The Art of Being A Grandparent
The Art of Being a Grandparent
David J. Bethuram
In July of this year I became a grandfather for the third time. Reflecting on this wonderful and special event, I have come to the realization that I have lead three lives: first as a child, second as an adult with a career and parenting my children, and third as a grandparent. And God willing, I will have a fourth life retired from my career and enjoying my life as a volunteer and keeping tabs on my children and grandchildren. In each one of the lives I’ve lived thus far, I continually discover and learn new things. I find sides of me that I did not know existed. My life now – with a career and being a grandparent has been a time for discovering new talents and creative possibilities in my inner worlds. It is a time for applying the wisdom of the ages to me. It is a time for discovering the full meaning of life and for preparing for the future, whatever that may be.
I have found out in speaking with other grandparents that being a grandparent means different things. But the one thing that seems we all have in common is although grandparenting is not the dominant aspect of most of our lives, it is an aspect that is more important than most of us realize.
I am fortunate to live very close distance to my grandchildren and have the privilege of seeing two of them almost every day and the third once every couple months. I have been blessed with children who have actively asked me to be engaged in my grandchildren’s lives and it is one of the most important parts of my life. I get to see the good, bad, and the beautiful. I’ve experienced them sitting on my lap in my leather chair watching Mickey Mouse Playhouse, watching them run and giggle - and yes “screaming” – while they were chasing their 80 pound yellow lab around the house, and I have the delight to have them fall asleep on my shoulders and placing them into the comfort of their beds. I’ve also seen them through tantrums, push one another, and say they “hate me” because I didn’t let them have another ice cream (after they really didn’t eat their dinner). All of these times whether they are enjoyable or challenging are beautiful.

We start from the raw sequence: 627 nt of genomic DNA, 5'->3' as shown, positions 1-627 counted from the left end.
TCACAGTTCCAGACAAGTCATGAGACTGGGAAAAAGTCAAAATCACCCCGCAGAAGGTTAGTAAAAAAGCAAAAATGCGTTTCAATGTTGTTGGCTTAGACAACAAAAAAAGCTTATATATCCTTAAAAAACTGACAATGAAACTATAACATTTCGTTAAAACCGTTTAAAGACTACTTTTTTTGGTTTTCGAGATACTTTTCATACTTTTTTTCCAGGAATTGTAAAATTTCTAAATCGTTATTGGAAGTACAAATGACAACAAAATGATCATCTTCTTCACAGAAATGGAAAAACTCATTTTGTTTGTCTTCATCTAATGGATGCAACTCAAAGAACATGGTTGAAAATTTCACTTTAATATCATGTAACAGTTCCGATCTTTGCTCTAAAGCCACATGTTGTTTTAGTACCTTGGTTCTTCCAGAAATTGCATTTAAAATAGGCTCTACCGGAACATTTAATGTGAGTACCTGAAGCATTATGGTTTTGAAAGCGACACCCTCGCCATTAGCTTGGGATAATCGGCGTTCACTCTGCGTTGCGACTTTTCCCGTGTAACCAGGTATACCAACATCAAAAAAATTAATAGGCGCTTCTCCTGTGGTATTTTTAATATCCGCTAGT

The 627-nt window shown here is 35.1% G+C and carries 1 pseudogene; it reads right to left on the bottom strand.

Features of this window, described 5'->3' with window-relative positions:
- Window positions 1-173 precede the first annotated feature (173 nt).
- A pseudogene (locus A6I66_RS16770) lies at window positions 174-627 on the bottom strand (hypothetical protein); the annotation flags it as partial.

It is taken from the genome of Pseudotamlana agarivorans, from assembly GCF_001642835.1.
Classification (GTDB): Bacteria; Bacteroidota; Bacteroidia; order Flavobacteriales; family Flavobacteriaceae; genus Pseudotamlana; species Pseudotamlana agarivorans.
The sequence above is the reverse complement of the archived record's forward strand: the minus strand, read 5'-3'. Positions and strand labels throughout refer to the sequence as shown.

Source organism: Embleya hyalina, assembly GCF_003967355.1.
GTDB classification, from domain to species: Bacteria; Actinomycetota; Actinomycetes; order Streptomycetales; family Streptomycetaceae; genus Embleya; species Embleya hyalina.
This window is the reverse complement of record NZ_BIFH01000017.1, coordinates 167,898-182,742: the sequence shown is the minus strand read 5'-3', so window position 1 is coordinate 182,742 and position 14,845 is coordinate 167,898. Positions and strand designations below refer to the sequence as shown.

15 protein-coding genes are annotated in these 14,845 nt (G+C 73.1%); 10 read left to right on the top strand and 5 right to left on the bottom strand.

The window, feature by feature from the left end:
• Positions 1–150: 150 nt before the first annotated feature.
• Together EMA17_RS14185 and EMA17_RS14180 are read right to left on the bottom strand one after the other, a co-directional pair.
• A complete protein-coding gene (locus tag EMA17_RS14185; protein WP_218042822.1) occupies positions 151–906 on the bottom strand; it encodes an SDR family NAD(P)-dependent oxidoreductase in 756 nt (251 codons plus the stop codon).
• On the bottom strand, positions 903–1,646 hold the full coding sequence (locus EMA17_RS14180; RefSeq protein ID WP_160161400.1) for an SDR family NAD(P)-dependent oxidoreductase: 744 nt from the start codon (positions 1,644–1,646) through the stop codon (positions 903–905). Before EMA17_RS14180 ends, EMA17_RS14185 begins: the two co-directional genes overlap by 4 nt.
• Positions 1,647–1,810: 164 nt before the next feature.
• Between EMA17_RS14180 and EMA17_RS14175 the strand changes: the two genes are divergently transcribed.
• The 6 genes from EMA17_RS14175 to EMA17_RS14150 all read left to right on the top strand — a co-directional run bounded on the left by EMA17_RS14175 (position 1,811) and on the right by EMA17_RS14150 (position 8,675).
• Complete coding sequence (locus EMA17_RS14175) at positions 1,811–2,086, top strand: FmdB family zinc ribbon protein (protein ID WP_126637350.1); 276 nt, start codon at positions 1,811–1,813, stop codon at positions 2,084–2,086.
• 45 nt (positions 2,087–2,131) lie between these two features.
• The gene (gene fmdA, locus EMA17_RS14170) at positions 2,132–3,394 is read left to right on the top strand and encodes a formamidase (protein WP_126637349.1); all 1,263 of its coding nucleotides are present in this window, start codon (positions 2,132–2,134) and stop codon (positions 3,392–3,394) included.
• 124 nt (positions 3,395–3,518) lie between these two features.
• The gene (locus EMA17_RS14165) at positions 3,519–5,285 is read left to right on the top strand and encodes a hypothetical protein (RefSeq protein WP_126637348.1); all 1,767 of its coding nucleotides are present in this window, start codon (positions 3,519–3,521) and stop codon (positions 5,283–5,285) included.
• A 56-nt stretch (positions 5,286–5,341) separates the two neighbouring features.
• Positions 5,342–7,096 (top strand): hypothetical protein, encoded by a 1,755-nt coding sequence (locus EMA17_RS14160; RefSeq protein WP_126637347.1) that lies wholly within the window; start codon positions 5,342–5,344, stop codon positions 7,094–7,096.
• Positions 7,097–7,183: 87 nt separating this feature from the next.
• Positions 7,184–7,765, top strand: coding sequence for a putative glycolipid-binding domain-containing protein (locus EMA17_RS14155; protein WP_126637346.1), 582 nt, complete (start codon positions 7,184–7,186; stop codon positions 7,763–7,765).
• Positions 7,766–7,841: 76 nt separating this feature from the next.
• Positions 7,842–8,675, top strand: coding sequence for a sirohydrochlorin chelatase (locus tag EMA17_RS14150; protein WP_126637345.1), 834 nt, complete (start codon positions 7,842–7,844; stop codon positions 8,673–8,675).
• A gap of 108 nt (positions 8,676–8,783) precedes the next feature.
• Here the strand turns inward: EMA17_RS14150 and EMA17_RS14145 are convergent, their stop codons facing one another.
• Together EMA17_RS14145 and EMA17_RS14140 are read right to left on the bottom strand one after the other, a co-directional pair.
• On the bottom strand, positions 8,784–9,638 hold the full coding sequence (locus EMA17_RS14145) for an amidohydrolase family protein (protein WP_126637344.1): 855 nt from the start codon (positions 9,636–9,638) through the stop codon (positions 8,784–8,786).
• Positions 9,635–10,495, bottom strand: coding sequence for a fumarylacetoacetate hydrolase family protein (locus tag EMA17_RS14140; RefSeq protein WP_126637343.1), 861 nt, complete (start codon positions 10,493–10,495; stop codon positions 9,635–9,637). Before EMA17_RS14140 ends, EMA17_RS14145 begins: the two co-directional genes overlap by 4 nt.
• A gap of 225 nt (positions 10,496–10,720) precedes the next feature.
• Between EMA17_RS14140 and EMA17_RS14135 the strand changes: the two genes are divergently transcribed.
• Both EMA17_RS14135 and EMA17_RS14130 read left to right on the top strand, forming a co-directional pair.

I have come to realize that becoming a grandparent I am important simply for being “oldest living representative of our family.” This little fact was told to me by my granddaughter Lilah when she was about 6 years old. She said it with such a positive spirit; I couldn’t be upset or deny her enthusiasm for my “achievement.” I just took it that she wanted me to take on the role of family historian and mentor – and maybe she was telling me I was a role model. Or maybe she was just stating the fact that from her vantage point she could see a tangible family line to her ancestry. As one of her grandfathers, I’m one of the links to the past on her father’s side of the family. I can share stories about her father when he was young, not always to her father’s liking!
To my delight, my grandchildren really think I’m smart and wise about the important things in life. I’ve have found myself answering such questions like:
- Question: Grandpa – why is the color yellow – yellow?
- Answer: Because if yellow wasn’t yellow then we’d get it confused with orange.
- Question: Why did God put wrinkles on your face and not mine?
- Answer: Because God makes us all different.
- Question: Mommy told me not to ask you about your nose hairs any more. Is that ok?
- Answer: Your mother is a wise woman.
My three year old grandson Liam has taught me the physical arts. I’m now his personal jungle gym, climbing up on me while he twists and turns and jumps off of me. I consider it part of my fitness program. He has also taught me the excitement of balloons – to bounce them off my head or let them rise to the ceiling where I have to lift him up so he can grab them. He laughs and smiles. I didn’t realize how much there is a real science to both of these activities.
My granddaughter Charlotte, who is not quite two months old, has taught me how wonderful and new and precious life is for all of us. Holding her and getting to feed her and have her fall asleep in my arms is an absolute joy. She really doesn’t have to do anything else. Although she does like my singing of Puff the Magic Dragon. Unfortunately, her older brother is a bit more critical of my singing, blurting out “all done” after about 10 seconds.
As you can see, I have gained a profound meaning in life from the love I have received from my grandchildren. My emotional attachment to them is a powerful gift and gives me thoughts about continuity of my own life in the next generation.
Our grandchildren have as much to offer me as I have to offer them. I enjoy the simple pleasures with them. The love and attention I give them builds their self-esteem. Their interest in my company and in my stories reminds me of the importance of family. We offer each other the sense of belonging not only to our families but to the human family.
The art of grandparenting requires commitment, understanding, practice, and perseverance. Thanks to my grandchildren I now have a greater appreciation for these virtues than ever before.